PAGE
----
Other tinsel legends from Germany and the Ukraine tell of spiders escaping the lethal brooms of housekeepers by hiding in dark corners of the home during preparations for holiday celebrations.  After exiting their redoubts on Christmas Eve, spiders excitedly explored the evergreen trees that had been brought inside and then left behind glorious cloaks of gossamer webs. When Father Christmas arrived that night and saw the gray spider webs, he miraculously changed them into sparkling silver strands, much to the delight of families who viewed the trees on Christmas morning. Since that time, tinsel has been strung as a symbol of the remarkable event.

In the wild, jumping spiders prowl vegetation looking for prey and, apparently, amuse themselves by taking tiny bungee jumps from high places.

Spider egg sacs like these of the Basilica spider on holly sometimes inadvertently enter homes.

Many spiders survive winter’s chill as eggs protected in silken sacs. If the spider’s last haunt was a spruce or fir, then egg sacs may enter homes as stowaways on Christmas trees. In the warmth of holiday homes, eggs hatch and humans may be recipients of dozens of unexpected visitors. If you discover a spider egg sac on your Christmas tree or fresh evergreen boughs, simply pluck off a small piece of infested branch and place it and the egg sac outside on a shrub. This will allow the spiders to hatch just in time to deliver a deferred holiday gift of pest control in your garden. And as for my adorable jumping spider, well prey is scarce during winter months in my home. My spider was released on a hemlock where overwintering woolly adelgids may serve up a holiday treat for this clever hunter.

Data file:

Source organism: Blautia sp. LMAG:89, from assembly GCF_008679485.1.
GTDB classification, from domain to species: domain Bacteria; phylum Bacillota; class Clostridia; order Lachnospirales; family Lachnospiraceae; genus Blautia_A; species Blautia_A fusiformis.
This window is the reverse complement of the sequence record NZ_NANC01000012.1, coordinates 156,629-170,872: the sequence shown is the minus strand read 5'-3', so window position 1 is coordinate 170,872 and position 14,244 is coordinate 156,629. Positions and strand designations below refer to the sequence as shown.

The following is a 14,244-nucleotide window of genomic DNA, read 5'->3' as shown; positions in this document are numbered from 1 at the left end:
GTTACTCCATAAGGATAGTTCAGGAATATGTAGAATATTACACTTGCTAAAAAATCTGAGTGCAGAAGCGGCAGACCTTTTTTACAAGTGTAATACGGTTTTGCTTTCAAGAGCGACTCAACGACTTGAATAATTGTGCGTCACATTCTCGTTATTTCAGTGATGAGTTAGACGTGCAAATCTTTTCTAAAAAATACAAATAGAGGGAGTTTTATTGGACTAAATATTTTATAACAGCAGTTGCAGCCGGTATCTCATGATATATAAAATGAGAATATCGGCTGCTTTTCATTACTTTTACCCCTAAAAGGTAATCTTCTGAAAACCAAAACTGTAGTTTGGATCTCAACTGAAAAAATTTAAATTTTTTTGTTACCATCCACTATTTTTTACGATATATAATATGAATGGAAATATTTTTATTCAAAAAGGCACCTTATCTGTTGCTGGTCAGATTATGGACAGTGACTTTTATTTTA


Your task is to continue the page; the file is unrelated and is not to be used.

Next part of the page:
We thank the Maryland Christmas Tree Association for providing the inspiration for this episode. The fascinating article “The execution of planned detours by spider-eating predators” by Fiona R. Cross and Robert R. Jackson was used as a reference for this episode.